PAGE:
Lace bug is a serious pest in gardens, attacking the leaves of azaleas and rhododendrons. The damage it causes is seen as bronzing or silvering on the top of the leaves (see image above), but the pest itself is active underneath the leaf.

If you look on the underside of a damaged leaf, the tiny pest along with frass (insect poo) and webbing will be visible. To see the insect clearly, use a hand lens or magnifying glass. The pest gets its name from its lacy wings, which are clear but marked with black. Clear or dark wingless insects spotted near the adults are juveniles known as nymphs.

Plants that are stressed, particularly by very hot or dry conditions, are most susceptible to lace bug attack. If a plant is attacked in one year, it will probably be attacked in subsequent years. This is because the pest survives over winter as eggs, which stay on the plant and are then ready to hatch when spring arrives.


Left is a close-up of a tiny azalea lace bug... and at right you'll see the damage they cause!


How to control lace bugs

  • Plant azaleas and rhododendrons in semi-shaded positions.
  • Keep plants well-watered, especially when conditions are very hot and dry.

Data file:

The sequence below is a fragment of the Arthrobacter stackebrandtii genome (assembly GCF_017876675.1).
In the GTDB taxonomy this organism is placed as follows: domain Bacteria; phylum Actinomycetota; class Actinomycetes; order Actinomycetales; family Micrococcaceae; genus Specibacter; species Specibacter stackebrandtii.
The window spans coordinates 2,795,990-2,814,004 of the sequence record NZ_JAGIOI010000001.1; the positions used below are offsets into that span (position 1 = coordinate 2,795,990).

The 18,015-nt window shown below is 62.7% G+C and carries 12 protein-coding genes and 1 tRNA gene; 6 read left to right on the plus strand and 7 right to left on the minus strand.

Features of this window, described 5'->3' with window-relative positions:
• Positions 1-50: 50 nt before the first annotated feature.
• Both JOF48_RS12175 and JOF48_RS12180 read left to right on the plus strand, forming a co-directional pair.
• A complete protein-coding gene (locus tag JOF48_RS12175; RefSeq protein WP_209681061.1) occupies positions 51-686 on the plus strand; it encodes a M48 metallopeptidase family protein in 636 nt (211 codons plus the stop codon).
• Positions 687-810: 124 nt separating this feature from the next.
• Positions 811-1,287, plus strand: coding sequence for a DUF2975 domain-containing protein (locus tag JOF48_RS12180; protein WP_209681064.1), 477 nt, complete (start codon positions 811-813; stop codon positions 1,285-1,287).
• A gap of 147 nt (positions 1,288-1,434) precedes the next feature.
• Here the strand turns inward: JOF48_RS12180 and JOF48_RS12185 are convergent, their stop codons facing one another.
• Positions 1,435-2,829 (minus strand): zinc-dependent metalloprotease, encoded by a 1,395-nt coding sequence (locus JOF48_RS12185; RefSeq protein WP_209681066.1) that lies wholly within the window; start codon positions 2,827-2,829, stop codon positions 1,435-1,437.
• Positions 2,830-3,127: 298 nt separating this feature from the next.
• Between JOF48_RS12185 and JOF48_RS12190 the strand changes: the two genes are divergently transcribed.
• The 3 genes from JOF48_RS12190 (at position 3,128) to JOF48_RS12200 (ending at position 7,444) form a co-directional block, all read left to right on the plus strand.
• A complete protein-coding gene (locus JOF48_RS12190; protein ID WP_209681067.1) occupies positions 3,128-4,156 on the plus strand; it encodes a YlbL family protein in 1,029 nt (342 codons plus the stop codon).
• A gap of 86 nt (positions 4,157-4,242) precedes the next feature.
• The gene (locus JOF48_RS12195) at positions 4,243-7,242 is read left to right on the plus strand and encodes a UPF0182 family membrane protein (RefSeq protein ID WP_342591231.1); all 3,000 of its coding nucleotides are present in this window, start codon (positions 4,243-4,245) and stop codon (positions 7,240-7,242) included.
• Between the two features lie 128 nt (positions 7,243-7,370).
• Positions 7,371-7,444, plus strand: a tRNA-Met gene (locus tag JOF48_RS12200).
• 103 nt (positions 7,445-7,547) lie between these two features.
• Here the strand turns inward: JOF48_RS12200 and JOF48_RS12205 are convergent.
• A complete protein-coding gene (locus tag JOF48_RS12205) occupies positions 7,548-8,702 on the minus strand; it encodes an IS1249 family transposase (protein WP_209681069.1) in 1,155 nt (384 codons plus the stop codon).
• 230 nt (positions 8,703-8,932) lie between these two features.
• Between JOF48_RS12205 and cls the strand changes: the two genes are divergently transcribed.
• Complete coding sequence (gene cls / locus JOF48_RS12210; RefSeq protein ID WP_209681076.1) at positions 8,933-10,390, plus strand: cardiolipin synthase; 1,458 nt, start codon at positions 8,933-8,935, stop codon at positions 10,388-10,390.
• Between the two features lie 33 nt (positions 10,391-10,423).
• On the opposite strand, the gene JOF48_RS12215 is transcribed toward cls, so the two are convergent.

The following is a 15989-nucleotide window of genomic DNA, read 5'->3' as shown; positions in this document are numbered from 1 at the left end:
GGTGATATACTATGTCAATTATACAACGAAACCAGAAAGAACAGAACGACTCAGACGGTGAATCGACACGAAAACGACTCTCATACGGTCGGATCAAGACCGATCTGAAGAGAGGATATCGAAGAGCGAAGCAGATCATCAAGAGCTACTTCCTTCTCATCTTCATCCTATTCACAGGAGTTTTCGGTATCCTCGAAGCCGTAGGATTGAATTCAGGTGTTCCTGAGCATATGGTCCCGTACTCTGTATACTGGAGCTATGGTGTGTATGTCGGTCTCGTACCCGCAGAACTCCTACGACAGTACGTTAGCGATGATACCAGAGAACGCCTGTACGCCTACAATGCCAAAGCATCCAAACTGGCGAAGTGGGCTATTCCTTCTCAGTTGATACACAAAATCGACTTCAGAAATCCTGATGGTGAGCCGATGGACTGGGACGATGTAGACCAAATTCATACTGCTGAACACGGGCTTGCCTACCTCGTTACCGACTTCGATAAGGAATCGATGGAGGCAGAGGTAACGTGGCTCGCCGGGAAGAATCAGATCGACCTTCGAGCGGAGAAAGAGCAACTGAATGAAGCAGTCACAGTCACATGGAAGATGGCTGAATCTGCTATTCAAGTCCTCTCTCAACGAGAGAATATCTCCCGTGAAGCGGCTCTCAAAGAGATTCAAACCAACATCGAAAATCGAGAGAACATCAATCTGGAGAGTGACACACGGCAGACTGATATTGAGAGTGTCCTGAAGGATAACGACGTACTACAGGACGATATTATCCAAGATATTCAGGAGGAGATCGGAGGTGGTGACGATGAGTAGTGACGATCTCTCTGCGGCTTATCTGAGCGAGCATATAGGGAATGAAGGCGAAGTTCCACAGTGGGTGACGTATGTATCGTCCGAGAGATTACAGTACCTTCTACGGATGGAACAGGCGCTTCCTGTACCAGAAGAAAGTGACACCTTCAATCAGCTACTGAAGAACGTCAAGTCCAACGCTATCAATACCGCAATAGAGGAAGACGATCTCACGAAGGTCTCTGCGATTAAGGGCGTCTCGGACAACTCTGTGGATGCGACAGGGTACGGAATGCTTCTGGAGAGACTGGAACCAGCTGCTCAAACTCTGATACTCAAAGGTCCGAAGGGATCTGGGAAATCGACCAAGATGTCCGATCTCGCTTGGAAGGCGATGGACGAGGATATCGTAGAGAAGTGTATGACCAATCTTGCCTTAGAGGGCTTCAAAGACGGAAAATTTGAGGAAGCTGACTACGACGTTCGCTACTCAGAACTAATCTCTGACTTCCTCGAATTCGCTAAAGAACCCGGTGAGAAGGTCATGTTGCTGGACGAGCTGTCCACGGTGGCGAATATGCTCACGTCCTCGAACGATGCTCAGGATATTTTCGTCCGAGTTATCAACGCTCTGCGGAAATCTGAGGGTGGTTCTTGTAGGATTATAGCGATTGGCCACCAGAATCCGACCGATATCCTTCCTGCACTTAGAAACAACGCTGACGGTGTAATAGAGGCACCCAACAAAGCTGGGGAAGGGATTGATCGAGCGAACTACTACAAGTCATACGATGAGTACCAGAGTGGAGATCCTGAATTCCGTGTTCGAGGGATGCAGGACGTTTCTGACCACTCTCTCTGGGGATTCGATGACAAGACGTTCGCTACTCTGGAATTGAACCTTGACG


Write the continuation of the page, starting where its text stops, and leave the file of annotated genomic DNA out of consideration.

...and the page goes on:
• Feed azaleas and camelliass in spring with a specialised food to encourage strong growth. Flower Power recommends Neutrog's Kahoona for Camellias, Gardenias, Rhododendrons, Azaleas & Other Acid-Loving Plants.
  • Prune off the badly affected branches and put them in a bag in the rubbish bin.
  • Spray the underside of the leaves with a registered pesticide such as Yates' Baythroid Advanced. Follow the instructions on the container for repeat applications.
  • To try to reduce repeated attacks, spray in spring when first signs of the pest are seen (check undersides of leaves regularly).


Pests similar to lace bug

Two-spotted mite is another pest that feeds on the underside of foliage and causes bronzing and silvering of leaves. It can attack azaleas and rhododendrons along with a large range of shrubs, perennials and annuals. Fuchsias, strawberries, roses, some vegetables and indoor or potted plants are often damaged by two-spotted mite.

This small pest can also be seen using a hand lens to examine the underside of damaged leaves. It is tiny with two black spots on each side of its body which is yellow to green in colour. This insect is a mite – a spider relative – so adults have eight legs. It, too, will be surrounded by frass, juvenile stages and webbing.

Control as for lace bug using a registered pesticide for mites such as wettable sulphur or Yates' Nature's Way Vegie & Herb Spray Natrasoap, spraying under the leaves.

A leaf showing signs of two-spotted mite infestation.